1919 February 7

Society Women Oppose “Indecent” Evening Gowns


The Federation of Women’s Clubs in New York City on this day approved a resolution opposing “indecent” evening gowns. The resolution accused fashion designers of taking gown styles “to the extreme limit of indecency,” and that this was having “a most demoralizing effect upon the youth of the country.”

The battle over the control of  women’s dress was one part of the history of the women’s movement in the twentieth century, along with the fight against government censorship of information about birth control and sexuality. On July 28, 1920, for example, the police chief in Long Beach, New York, on Long Island, announced that women would be allowed to wear one-piece swimsuits without stockings or shoes. At the Rockaways, also on Long Island, a local magistrate ruled that neither women nor men could “promenade” through town or ride in automobiles in swimsuits. And on January 8, 1969, girls at Washington Irving High School in New York City were for the first time allowed to wear pants to school.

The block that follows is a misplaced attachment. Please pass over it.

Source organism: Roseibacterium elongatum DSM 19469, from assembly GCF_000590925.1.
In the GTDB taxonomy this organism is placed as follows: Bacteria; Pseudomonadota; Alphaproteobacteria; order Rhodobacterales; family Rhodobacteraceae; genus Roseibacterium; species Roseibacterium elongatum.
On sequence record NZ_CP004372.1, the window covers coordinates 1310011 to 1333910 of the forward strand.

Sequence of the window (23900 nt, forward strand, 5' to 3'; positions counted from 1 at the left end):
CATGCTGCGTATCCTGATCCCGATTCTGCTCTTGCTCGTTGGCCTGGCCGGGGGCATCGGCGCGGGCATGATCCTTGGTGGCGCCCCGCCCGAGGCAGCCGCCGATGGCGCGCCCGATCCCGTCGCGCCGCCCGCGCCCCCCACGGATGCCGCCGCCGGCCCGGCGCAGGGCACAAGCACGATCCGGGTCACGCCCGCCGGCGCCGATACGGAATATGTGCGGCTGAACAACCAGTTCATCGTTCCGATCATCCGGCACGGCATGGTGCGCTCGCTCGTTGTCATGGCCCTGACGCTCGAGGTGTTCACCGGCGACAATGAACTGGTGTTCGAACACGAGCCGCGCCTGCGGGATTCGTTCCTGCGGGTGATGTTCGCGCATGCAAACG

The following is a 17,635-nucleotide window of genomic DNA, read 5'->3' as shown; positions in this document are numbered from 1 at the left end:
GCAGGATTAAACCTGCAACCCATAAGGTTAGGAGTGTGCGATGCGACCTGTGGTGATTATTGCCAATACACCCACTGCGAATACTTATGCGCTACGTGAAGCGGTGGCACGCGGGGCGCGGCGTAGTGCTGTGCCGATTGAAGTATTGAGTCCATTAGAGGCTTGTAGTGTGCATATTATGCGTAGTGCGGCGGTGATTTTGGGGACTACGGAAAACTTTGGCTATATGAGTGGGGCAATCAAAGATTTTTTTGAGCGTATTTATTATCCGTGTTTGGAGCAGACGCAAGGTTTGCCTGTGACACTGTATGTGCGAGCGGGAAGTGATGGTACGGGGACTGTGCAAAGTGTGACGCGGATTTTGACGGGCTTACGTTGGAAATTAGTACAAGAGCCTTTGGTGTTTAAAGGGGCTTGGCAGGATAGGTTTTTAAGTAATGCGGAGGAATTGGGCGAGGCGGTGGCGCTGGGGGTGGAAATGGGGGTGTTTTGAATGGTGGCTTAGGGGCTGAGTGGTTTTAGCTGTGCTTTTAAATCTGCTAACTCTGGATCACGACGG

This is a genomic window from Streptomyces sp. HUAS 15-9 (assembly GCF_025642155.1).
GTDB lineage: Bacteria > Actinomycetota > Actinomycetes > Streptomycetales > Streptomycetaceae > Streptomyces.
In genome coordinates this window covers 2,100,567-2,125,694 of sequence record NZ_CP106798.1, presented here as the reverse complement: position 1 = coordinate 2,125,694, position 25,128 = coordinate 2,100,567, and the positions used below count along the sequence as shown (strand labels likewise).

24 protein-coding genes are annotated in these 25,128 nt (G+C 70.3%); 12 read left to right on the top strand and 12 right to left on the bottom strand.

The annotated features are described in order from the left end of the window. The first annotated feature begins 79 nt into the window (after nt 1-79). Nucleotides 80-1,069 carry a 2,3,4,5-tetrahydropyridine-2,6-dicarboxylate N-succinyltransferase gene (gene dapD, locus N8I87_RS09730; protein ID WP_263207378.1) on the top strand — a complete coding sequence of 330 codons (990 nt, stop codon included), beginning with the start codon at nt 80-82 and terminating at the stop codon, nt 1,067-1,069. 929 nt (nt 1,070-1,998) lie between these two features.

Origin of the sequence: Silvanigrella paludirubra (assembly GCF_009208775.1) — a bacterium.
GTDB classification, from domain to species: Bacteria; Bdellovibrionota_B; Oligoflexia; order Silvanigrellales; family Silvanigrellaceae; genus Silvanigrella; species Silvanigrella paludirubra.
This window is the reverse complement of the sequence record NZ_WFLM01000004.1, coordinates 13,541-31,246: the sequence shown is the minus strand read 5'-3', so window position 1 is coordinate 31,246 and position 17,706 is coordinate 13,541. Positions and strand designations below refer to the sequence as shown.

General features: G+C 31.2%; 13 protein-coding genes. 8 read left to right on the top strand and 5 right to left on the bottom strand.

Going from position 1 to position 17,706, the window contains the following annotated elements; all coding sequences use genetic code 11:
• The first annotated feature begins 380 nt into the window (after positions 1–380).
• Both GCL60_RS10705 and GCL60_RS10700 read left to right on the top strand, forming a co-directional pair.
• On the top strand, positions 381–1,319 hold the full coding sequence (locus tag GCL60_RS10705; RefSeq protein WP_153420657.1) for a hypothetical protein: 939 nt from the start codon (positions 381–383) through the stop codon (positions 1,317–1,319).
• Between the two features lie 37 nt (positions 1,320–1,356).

Attempts to control dress, hair styles, and music is one of the long-running battles over personal freedom of expression in the history of civil liberties.

Attempts to ban long hair among male high school students was one of the battles over personal freedom of expression in the 1960s. On December 21, 1970, a law suit challenged a pattern of harassment of young men with long hair by the New Jersey State Police.

The New York City Federation of Women’s Clubs was not a totally frivolous organization in 1919, however. At the same meeting on this day it passed resolutions support U.S. membership in the League of Nations and condemning lynching. (Three months later, the first-ever national conference against lynching would be held in New York City, on May 5, 1919.)

Learn more about the history of women, sexuality, and civil liberties:  Leigh Ann Wheeler, How Sex Became a Civil Liberty (2013)

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